As the year comes to an end, the numbers are being confirmed. The Louvre Museum is set to break records with 10 million visitors in 2018. That’s more than any other museum in the world. France retains its crown as the most visited country and Paris continues to be the destination of choice for travellers worldwide. Contrary to a false rumor, Paris is still Paris, or as the French say “Paris is always Paris”
According to the Comité Régional du Tourisme (CRT) a public organization which partners with government agencies to promote the Paris region, the highest percentage of foreign visitors come from the U.S. followed by the U.K. When it comes to visitors with special needs however, the British lead Americans by 1 percent. France’s Belgian neighbors come in third. CRT recently presented the results of a study showing that disabled international tourists account for nearly 43 percent of visitors with a handicap to Paris.
The study, using data from 2017, grouped visitors according to categories of “besoin spécifique” or specific needs including seniors, pregnant women or those with strollers. The usual categories of physical, auditory, and visual impairment were cited, in that order, beginning with the most frequent type of disability. Autism was not mentioned at all! Judging just by the number of “views” on the Frog & TED site, I can safely say that autistics do travel to Paris. Google “autism travel” to find numerous sites and articles dedicated to traveling while autistic. Some international airports now offer a sensory room and TSA training programs. Infiniteach makes tourism and cultural venues autism-friendly with their apps and recently launched one for the Minneapolis-St. Paul airport. I’d love to see that at aeroport Charles de Gaulle!
There was a category in the study for “mental et psychique” (5%) and sadly France tends to put people with autism in one or the other, meaning they consider that all autistics have cognitive impairment or mental illness, or both. While its true that there are people on the spectrum who may have any of the cited impairments, they also fall into the categories of pregnant women, seniors, family, couples, etc. I would have liked to ask for clarification on this point especially when they declared that the numbers show “where we need to work”. Did he mean that more effort should be made to increase the underrepresented? CRT would do well to look to their counterparts in the three leading countries to see how they have improved accessibility and inclusion of tourists on the spectrum. It would not be surprising if some day, with improved data collection and more sensory and autism inclusive venues, we’ll hear about an epidemic of autistic tourists.
Also missing from the study is expat families navigating the French (education and health) system due to disability. They often travel to Paris to see family, a specialist, or attend a conference. Exchange students with a handicap were also overlooked. CRT reports on the economic impact of handicap and tourism. In my experience, there is nothing like an American student with Daddy’s credit card to boost the economy. Again, Frog & TED receives inquiries daily from university programs welcoming autistic exchange students as well as the students themselves in addition to families with autistic children. One reason for the oversight might be that the percentage of french students on the autism spectrum benefiting from inclusive education in France is alarming low. It is only slightly better for other impairments. Sensory processing disorder awareness and the concept of neurodiversity are slowly making their way into French vocabulary thanks to French Canadians and bilingual autism advocates. MIUSA is an excellent source for information even autism advice Their goal is to empower people with disabilities to access international exchange opportunities, navigating any barriers along the way. Thanks to their resources, international programs are more accessible and inclusive for all.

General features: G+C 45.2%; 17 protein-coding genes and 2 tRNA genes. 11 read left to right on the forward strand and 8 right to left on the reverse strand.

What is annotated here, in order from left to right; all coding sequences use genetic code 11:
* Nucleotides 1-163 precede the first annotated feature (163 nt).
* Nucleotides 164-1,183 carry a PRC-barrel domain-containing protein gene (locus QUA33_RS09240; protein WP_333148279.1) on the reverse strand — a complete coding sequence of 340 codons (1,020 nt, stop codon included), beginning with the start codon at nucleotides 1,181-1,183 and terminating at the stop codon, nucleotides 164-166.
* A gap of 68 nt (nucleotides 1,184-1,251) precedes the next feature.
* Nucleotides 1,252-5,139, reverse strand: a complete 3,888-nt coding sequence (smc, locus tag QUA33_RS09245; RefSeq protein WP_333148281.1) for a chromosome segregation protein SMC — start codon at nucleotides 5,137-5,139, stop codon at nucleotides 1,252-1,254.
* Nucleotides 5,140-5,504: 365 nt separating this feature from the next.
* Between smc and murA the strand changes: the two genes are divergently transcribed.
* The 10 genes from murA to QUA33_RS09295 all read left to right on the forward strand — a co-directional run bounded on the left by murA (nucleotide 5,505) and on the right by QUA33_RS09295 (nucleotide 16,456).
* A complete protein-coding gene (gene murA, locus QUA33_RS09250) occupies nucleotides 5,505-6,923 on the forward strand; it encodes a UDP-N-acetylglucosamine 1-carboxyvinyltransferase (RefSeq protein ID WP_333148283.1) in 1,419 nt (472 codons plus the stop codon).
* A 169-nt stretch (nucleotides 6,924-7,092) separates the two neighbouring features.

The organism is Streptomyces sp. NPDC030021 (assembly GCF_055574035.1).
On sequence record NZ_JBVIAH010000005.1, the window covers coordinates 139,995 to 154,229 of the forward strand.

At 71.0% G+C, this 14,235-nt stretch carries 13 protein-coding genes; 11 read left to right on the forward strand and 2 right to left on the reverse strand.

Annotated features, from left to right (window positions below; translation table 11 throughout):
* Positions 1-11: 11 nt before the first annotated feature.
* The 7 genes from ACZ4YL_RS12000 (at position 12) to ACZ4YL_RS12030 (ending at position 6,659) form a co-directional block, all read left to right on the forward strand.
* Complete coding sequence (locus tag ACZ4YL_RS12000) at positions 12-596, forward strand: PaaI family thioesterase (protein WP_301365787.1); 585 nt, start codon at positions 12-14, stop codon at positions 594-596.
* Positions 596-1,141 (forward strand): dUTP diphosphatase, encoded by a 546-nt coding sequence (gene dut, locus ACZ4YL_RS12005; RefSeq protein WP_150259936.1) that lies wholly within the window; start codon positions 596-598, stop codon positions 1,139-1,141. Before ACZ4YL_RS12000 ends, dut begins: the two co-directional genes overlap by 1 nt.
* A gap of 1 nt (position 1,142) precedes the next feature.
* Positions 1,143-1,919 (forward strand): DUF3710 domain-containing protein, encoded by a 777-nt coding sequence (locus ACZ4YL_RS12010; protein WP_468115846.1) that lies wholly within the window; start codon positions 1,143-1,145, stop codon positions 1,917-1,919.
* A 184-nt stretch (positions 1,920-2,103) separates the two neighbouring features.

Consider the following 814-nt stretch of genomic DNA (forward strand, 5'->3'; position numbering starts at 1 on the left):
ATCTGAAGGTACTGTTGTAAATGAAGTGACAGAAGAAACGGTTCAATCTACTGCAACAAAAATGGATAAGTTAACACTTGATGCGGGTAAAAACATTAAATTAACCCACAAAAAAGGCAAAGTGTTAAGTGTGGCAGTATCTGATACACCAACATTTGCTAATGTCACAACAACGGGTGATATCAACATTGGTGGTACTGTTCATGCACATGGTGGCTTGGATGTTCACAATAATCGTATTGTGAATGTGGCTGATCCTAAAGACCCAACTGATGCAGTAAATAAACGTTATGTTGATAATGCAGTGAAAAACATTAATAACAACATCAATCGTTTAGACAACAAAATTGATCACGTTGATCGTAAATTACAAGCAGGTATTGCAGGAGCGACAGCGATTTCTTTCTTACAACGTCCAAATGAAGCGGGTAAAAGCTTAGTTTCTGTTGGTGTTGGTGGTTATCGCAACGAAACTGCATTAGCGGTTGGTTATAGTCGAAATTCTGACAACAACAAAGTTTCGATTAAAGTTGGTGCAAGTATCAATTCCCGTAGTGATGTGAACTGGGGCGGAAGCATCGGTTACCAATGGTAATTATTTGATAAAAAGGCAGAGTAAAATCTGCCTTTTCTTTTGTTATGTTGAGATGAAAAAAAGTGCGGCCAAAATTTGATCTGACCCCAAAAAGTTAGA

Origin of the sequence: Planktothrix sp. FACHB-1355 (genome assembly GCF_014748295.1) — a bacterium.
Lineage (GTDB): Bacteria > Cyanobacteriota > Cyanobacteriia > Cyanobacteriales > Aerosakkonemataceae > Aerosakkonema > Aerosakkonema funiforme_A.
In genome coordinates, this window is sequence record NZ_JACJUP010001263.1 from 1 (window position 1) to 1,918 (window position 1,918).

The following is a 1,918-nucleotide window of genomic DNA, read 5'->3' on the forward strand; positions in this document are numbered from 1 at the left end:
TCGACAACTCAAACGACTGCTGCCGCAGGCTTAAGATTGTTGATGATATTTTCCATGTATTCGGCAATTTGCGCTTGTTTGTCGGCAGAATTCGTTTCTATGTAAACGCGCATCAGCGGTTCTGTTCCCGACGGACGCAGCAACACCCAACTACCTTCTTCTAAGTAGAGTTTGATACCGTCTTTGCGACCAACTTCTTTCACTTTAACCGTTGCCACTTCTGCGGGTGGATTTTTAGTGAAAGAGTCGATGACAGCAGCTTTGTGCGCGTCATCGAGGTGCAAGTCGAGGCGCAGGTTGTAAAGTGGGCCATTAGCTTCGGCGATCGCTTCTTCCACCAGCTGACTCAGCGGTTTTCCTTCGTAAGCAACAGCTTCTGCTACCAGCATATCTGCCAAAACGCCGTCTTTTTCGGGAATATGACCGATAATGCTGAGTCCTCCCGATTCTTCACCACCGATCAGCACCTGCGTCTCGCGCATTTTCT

Of course we enjoy the same things as everyone else
One of the more noteworthy aspects of the study listed the top 5 activities of tourists with a handicap. In other words, once we’ve negotiated the transportation barrier whether by plane, train, or car, what do we do when we get to Paris? The same things as everyone else, duh! In descending order: museums and monuments, Paris tours, shopping, parks and gardens, and theme parks with Disneyland Paris number one in this category. Museums have been emulating some of Disney’s practices such as indicating a wait time at the most popular expositions or allowing visitors with special needs priority access. Even the increasing “multi-sensory” experiences at some museums remind me of Disney park’s artificial scents intended to evoke a memory or otherwise enhance the experience. Those with hypersensitivities be forewarned. The leading category, museums and monuments, was further broken down by top sites visited. The Eiffel Tower was in first place proving that not only Paris is always Paris but Paris is For All ways.
If you are traveling to Paris (or have already) with someone on the spectrum or if you are autistic, I would love to have your comments below. Certainly, I don’t mean to discourage anyone from visiting Paris. Au contraire! The reason I created Frog & TED is to facilitate access to French culture and the arts through our own experience. Don’t be afraid to make your support needs known to the travel agencies and places you visit. In Paris travellers of all abilities may obtain the free Accessible Paris guide from the Convention and Visitor’s Bureau. It is also available online. Click on the logo or visit my page GlobetrotTED